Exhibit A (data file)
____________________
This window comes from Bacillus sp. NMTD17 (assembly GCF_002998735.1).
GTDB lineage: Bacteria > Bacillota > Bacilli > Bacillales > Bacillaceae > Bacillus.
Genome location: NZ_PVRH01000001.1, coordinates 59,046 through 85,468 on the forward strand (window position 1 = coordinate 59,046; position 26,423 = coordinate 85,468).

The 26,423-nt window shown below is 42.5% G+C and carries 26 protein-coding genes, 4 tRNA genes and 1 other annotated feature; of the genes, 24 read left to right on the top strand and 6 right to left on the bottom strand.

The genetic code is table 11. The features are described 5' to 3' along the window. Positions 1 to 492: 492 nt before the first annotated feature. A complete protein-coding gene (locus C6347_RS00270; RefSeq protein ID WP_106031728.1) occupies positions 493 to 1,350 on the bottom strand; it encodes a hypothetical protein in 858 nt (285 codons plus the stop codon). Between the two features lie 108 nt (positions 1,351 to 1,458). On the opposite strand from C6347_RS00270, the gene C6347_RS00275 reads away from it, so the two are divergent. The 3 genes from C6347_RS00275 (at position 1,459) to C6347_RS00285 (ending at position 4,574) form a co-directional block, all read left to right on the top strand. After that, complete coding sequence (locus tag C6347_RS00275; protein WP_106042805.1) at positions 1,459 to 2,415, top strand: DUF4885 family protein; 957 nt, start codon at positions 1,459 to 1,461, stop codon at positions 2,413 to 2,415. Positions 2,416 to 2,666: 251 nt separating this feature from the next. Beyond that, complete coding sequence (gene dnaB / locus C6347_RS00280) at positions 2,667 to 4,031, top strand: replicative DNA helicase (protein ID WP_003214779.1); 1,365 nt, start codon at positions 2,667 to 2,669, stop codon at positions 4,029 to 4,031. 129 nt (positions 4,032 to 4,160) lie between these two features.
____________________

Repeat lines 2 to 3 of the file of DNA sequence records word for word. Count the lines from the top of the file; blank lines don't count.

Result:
GTDB lineage: Bacteria > Bacillota > Bacilli > Bacillales > Bacillaceae > Bacillus.
Genome location: NZ_PVRH01000001.1, coordinates 59,046 through 85,468 on the forward strand (window position 1 = coordinate 59,046; position 26,423 = coordinate 85,468).